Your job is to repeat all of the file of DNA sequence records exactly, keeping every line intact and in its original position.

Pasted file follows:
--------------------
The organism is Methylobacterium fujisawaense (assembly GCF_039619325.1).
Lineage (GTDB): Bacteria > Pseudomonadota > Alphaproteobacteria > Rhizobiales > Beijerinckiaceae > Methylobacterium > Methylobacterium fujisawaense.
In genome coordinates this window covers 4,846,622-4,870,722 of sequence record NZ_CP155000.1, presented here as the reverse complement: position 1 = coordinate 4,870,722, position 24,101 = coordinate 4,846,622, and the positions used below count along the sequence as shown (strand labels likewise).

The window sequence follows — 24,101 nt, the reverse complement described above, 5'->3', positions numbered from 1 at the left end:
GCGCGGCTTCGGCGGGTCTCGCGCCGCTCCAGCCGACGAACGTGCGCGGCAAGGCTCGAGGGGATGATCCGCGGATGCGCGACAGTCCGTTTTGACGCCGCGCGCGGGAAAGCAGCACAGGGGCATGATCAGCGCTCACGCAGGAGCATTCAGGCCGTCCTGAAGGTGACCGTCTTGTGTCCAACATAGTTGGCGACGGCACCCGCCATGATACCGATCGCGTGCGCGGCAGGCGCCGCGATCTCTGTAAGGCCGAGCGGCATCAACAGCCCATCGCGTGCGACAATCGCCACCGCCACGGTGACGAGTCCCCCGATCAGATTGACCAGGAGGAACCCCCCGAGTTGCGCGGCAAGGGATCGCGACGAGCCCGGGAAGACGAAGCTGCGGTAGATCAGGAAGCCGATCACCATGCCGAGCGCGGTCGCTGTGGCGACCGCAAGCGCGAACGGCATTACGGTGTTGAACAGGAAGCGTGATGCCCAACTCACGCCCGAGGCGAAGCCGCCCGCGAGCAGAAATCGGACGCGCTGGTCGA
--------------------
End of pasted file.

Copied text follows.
The organism is Methylobacterium fujisawaense (assembly GCF_039619325.1).
Lineage (GTDB): Bacteria > Pseudomonadota > Alphaproteobacteria > Rhizobiales > Beijerinckiaceae > Methylobacterium > Methylobacterium fujisawaense.
In genome coordinates this window covers 4,846,622-4,870,722 of sequence record NZ_CP155000.1, presented here as the reverse complement: position 1 = coordinate 4,870,722, position 24,101 = coordinate 4,846,622, and the positions used below count along the sequence as shown (strand labels likewise).

The window sequence follows — 24,101 nt, the reverse complement described above, 5'->3', positions numbered from 1 at the left end:
GCGCGGCTTCGGCGGGTCTCGCGCCGCTCCAGCCGACGAACGTGCGCGGCAAGGCTCGAGGGGATGATCCGCGGATGCGCGACAGTCCGTTTTGACGCCGCGCGCGGGAAAGCAGCACAGGGGCATGATCAGCGCTCACGCAGGAGCATTCAGGCCGTCCTGAAGGTGACCGTCTTGTGTCCAACATAGTTGGCGACGGCACCCGCCATGATACCGATCGCGTGCGCGGCAGGCGCCGCGATCTCTGTAAGGCCGAGCGGCATCAACAGCCCATCGCGTGCGACAATCGCCACCGCCACGGTGACGAGTCCCCCGATCAGATTGACCAGGAGGAACCCCCCGAGTTGCGCGGCAAGGGATCGCGACGAGCCCGGGAAGACGAAGCTGCGGTAGATCAGGAAGCCGATCACCATGCCGAGCGCGGTCGCTGTGGCGACCGCAAGCGCGAACGGCATTACGGTGTTGAACAGGAAGCGTGATGCCCAACTCACGCCCGAGGCGAAGCCGCCCGCGAGCAGAAATCGGACGCGCTGGTCGA